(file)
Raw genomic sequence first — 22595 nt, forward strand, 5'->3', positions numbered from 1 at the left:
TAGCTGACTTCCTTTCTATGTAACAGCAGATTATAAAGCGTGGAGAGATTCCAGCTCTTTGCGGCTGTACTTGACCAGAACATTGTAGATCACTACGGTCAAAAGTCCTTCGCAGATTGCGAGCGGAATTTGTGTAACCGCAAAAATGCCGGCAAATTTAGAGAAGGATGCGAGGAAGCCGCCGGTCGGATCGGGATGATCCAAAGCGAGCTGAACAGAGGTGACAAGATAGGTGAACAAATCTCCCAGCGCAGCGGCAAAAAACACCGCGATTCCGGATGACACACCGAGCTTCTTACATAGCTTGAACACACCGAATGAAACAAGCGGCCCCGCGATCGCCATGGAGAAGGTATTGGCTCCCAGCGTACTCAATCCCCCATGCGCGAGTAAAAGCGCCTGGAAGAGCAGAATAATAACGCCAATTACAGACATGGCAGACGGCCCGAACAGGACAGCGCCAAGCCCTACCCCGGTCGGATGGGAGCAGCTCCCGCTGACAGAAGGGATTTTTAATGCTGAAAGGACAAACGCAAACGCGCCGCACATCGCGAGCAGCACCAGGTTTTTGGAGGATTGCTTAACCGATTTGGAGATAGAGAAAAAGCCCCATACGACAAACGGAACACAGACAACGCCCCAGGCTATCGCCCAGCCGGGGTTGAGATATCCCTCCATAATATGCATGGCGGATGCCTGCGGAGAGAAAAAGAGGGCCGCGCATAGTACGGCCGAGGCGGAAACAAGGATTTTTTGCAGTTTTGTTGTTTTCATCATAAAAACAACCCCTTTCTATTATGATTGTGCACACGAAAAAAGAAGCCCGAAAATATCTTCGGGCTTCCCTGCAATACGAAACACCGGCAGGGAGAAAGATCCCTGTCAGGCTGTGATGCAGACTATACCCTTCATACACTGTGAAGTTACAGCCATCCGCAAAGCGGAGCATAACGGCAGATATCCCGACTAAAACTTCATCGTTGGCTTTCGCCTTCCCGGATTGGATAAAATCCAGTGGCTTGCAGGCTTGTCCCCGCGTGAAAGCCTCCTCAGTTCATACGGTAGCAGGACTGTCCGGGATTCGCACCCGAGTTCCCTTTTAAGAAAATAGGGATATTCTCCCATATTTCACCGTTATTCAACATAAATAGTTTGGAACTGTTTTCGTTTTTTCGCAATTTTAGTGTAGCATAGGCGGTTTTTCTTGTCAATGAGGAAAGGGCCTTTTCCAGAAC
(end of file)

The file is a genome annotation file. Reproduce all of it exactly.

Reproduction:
Raw genomic sequence first — 22595 nt, forward strand, 5'->3', positions numbered from 1 at the left:
TAGCTGACTTCCTTTCTATGTAACAGCAGATTATAAAGCGTGGAGAGATTCCAGCTCTTTGCGGCTGTACTTGACCAGAACATTGTAGATCACTACGGTCAAAAGTCCTTCGCAGATTGCGAGCGGAATTTGTGTAACCGCAAAAATGCCGGCAAATTTAGAGAAGGATGCGAGGAAGCCGCCGGTCGGATCGGGATGATCCAAAGCGAGCTGAACAGAGGTGACAAGATAGGTGAACAAATCTCCCAGCGCAGCGGCAAAAAACACCGCGATTCCGGATGACACACCGAGCTTCTTACATAGCTTGAACACACCGAATGAAACAAGCGGCCCCGCGATCGCCATGGAGAAGGTATTGGCTCCCAGCGTACTCAATCCCCCATGCGCGAGTAAAAGCGCCTGGAAGAGCAGAATAATAACGCCAATTACAGACATGGCAGACGGCCCGAACAGGACAGCGCCAAGCCCTACCCCGGTCGGATGGGAGCAGCTCCCGCTGACAGAAGGGATTTTTAATGCTGAAAGGACAAACGCAAACGCGCCGCACATCGCGAGCAGCACCAGGTTTTTGGAGGATTGCTTAACCGATTTGGAGATAGAGAAAAAGCCCCATACGACAAACGGAACACAGACAACGCCCCAGGCTATCGCCCAGCCGGGGTTGAGATATCCCTCCATAATATGCATGGCGGATGCCTGCGGAGAGAAAAAGAGGGCCGCGCATAGTACGGCCGAGGCGGAAACAAGGATTTTTTGCAGTTTTGTTGTTTTCATCATAAAAACAACCCCTTTCTATTATGATTGTGCACACGAAAAAAGAAGCCCGAAAATATCTTCGGGCTTCCCTGCAATACGAAACACCGGCAGGGAGAAAGATCCCTGTCAGGCTGTGATGCAGACTATACCCTTCATACACTGTGAAGTTACAGCCATCCGCAAAGCGGAGCATAACGGCAGATATCCCGACTAAAACTTCATCGTTGGCTTTCGCCTTCCCGGATTGGATAAAATCCAGTGGCTTGCAGGCTTGTCCCCGCGTGAAAGCCTCCTCAGTTCATACGGTAGCAGGACTGTCCGGGATTCGCACCCGAGTTCCCTTTTAAGAAAATAGGGATATTCTCCCATATTTCACCGTTATTCAACATAAATAGTTTGGAACTGTTTTCGTTTTTTCGCAATTTTAGTGTAGCATAGGCGGTTTTTCTTGTCAATGAGGAAAGGGCCTTTTCCAGAAC